I also added some additional height to the top of the wall by gluing on a piece of chair rail trim.  I measured, cut, then sanded and painted. The piece added about 1.5" of height to the back wall.    Just using a piece of trim like this- maybe even something a little bigger, would be a great solution for increasing the height of the diner in it's original form.  Without taking the diner apart at all or doing any of these other changes that I have done, a little height can easily be added with a trim piece.  I bought this one at a local home store.        

Note also that I chose to paint the chalkboard trim with the same aqua as the booths.  The color is a very close match to the AG counter stools. Previously it was purple. 

And just because I don't like to keep things looking unfinished, I added a small piece of craft wood trim on the edge where the rotating display case previously hooked into the side wall. I wish I had snapped a before pic of it to demonstrate better what I am referring to, but in my haste I glued it on before I remembered to take a pic. 

There were a series of several holes down the edge that looked unsightly. When I added the channeled base to the chalkboard wall it raised the height and so the counter could no longer hook into the wall as it once originally did for stability.  The counter will now sort of just sit in front of the wall, which really is no big deal.  Below you can see the hooks on the display case that previously attached to the wall

From the minute I saw the diner I knew I wanted to remove that tiny retro phone and paint it.  From the pic below you can see the before color: a pastel pink. 

I carefully taped off all the parts that were not pink and gave the thing about 3 coats of black paint. 

The OG counter received only a minor facelift via paint. The front was painted white and I taped off the pink border tiles along the floor and painted them black. However, in retrospect I sort of wish I had painted them all white or all black.  I think it would have looked better against the busy black and white tile floor. 

Soon it was time to start thinking about accessorizing the diner, since all the painting and construction was completed.  Apart from the foods, which I would provide, it's the finishing touches that can sometimes make the difference.  I started googling, searching for images of actual 1950's diners. Aside from menu boards and clocks, I started seeing occasional advertisements posted on walls.  Some were too small to discern in the photos, but others were clearer- many were for cigarette companies, soda manufacturers and novelties. I borrowed this image from Ebay of a 1950's diner which shows a few printed advertisements.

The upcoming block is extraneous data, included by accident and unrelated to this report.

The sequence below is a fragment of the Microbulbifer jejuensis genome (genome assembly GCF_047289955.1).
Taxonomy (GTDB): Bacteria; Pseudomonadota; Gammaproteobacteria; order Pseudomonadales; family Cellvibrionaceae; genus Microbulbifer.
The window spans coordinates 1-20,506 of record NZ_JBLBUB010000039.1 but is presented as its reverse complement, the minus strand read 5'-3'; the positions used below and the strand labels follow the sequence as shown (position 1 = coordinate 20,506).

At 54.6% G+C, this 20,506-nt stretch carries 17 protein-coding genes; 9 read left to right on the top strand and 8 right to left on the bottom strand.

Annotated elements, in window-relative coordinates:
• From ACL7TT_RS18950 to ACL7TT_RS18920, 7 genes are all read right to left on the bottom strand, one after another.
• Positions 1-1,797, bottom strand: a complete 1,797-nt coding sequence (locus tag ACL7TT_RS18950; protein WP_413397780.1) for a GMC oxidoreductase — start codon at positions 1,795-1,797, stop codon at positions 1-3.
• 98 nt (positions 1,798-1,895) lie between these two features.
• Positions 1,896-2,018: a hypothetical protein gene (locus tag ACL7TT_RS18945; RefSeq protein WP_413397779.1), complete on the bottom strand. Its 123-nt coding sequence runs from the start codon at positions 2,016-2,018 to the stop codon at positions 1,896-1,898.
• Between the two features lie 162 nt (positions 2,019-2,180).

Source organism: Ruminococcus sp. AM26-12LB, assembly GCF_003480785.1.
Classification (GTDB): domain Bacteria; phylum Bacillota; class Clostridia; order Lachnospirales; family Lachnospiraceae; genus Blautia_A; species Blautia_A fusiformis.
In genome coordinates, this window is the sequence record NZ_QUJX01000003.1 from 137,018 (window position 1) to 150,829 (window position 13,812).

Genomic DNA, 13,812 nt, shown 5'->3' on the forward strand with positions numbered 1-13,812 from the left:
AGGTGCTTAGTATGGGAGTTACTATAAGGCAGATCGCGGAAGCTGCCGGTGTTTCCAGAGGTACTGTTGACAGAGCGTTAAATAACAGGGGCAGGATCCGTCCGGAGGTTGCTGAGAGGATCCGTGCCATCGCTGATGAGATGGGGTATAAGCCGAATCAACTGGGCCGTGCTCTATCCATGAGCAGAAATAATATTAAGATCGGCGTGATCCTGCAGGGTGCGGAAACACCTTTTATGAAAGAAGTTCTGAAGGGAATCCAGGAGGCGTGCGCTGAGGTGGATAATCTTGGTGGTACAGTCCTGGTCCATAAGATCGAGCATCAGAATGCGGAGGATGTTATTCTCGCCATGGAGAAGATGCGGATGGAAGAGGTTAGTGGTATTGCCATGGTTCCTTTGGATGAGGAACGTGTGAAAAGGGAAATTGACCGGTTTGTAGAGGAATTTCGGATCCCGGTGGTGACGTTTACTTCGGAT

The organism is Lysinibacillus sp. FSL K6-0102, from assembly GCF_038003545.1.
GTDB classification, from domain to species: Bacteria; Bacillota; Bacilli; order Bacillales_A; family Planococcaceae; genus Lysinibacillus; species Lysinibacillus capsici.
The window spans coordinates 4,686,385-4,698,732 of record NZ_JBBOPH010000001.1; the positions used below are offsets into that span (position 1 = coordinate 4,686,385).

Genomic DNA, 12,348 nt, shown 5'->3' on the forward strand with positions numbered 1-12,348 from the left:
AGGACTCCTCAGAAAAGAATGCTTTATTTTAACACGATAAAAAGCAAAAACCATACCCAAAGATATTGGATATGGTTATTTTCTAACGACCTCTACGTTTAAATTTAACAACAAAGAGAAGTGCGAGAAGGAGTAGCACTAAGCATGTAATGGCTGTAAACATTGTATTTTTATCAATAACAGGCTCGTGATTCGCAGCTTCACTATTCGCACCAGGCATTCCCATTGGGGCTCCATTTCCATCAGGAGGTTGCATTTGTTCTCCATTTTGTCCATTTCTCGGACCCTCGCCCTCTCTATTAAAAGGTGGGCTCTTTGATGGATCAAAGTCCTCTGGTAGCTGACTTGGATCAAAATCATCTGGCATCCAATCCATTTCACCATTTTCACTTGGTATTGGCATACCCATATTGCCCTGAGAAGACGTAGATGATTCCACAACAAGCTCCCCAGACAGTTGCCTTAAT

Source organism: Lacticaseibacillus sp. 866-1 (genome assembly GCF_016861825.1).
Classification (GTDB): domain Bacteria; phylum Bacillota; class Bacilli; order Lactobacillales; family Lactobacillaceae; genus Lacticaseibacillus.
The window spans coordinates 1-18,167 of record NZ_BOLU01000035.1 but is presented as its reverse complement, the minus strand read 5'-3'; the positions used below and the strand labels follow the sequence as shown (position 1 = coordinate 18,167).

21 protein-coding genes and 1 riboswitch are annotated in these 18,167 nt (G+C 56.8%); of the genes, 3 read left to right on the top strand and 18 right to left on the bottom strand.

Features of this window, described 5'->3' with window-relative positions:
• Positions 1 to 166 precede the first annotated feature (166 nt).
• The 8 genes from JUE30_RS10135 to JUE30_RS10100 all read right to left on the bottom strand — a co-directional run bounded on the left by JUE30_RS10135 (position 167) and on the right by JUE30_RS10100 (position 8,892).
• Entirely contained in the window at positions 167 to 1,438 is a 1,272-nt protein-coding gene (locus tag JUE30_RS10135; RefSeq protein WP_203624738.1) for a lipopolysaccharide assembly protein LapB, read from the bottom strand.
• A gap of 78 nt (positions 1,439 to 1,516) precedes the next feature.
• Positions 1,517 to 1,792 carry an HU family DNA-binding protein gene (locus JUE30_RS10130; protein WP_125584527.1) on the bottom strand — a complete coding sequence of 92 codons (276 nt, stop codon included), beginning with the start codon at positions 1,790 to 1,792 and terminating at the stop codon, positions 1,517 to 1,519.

So I took my cue from that image and printed up some vintage advertising drink signs that one might see, especially in Florida.  These were all borrowed from the internet.  

This orange juice poster was just the perfect size for the spot on the wall with the two holes.

Next it was time to start thinking about some walls.  Two to be exact.  Previously when constructing walls for my scenes, I've made them out of plywood.  Inspired by another collector, I decided to try employing foam board. And although it mars easily, it makes up for it in spades by how easy it is to assemble and cut.  I attached the walls together with velcro and cut a small square out for the window.  I used two white 40" x 32" sheets of 3/8" foam board for my walls.  They simply sit or float over the painted wood floor.

To dress up the sides of the walls I borrowed a design element from the AG diner: the metallic strip that runs along the top and about chair rail height of the walls.

I found this decorative tape already precut to an almost perfect width. It has a tiny bit of a textural design. I applied it along the lower half and upper part of the walls, closely matching the height of the ones on the AG diner.